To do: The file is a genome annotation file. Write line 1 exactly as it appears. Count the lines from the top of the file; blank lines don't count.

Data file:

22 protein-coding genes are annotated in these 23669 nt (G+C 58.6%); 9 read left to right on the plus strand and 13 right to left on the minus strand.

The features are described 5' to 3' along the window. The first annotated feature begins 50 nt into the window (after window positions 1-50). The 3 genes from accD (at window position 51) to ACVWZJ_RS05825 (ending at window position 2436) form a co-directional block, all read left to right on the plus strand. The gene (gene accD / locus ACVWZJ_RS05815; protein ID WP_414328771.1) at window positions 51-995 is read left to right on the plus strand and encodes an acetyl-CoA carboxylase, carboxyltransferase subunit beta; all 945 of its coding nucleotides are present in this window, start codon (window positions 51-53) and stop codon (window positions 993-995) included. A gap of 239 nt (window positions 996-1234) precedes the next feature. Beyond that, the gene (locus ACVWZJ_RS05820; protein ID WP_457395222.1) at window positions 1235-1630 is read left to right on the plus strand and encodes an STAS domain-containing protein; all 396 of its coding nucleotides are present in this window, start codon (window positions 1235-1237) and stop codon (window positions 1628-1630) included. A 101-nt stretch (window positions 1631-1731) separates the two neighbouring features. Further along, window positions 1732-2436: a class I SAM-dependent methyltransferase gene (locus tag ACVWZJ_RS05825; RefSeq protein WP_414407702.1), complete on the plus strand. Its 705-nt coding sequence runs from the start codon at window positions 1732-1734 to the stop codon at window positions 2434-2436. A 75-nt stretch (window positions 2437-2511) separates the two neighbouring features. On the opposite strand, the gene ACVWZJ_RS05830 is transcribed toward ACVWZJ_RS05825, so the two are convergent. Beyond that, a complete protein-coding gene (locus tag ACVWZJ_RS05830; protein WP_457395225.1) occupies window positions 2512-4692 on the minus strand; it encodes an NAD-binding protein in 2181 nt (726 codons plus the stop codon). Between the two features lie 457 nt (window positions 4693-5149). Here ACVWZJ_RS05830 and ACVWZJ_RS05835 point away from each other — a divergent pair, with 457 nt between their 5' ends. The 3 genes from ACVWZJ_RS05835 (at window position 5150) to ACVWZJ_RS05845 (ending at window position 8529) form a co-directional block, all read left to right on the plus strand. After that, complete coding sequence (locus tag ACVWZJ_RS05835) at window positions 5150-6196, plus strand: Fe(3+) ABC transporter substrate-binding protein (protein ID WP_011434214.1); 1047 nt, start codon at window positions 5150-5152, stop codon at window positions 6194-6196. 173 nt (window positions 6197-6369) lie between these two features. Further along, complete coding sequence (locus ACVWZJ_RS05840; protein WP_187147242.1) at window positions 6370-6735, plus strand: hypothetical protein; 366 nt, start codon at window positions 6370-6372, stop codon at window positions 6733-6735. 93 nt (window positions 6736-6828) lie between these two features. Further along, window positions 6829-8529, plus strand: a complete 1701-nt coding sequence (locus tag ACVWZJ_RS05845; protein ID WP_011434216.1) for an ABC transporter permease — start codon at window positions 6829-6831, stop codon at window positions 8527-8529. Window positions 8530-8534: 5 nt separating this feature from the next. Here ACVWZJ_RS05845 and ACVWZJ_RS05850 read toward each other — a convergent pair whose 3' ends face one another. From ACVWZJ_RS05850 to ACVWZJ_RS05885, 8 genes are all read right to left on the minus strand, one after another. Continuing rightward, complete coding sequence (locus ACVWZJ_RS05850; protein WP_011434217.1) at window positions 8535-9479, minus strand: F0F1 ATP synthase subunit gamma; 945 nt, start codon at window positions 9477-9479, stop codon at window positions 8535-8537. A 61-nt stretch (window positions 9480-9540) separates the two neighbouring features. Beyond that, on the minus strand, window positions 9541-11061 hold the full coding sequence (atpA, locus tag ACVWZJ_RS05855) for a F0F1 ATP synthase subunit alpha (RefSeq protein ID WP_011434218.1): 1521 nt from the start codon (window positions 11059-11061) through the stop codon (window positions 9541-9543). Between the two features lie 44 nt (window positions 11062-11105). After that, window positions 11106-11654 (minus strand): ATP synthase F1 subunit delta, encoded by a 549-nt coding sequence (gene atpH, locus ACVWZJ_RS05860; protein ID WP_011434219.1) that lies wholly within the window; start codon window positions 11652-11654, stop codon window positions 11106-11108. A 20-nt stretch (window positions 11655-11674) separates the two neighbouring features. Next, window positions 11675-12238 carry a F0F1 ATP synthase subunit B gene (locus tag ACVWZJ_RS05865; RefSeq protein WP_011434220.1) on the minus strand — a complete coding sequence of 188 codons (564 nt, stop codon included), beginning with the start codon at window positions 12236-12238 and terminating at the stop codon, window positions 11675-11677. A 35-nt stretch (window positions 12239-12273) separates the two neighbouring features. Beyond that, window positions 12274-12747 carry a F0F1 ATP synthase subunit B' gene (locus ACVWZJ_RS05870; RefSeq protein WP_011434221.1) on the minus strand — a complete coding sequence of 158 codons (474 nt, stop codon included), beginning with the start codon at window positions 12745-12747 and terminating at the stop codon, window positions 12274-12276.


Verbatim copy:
22 protein-coding genes are annotated in these 23669 nt (G+C 58.6%); 9 read left to right on the plus strand and 13 right to left on the minus strand.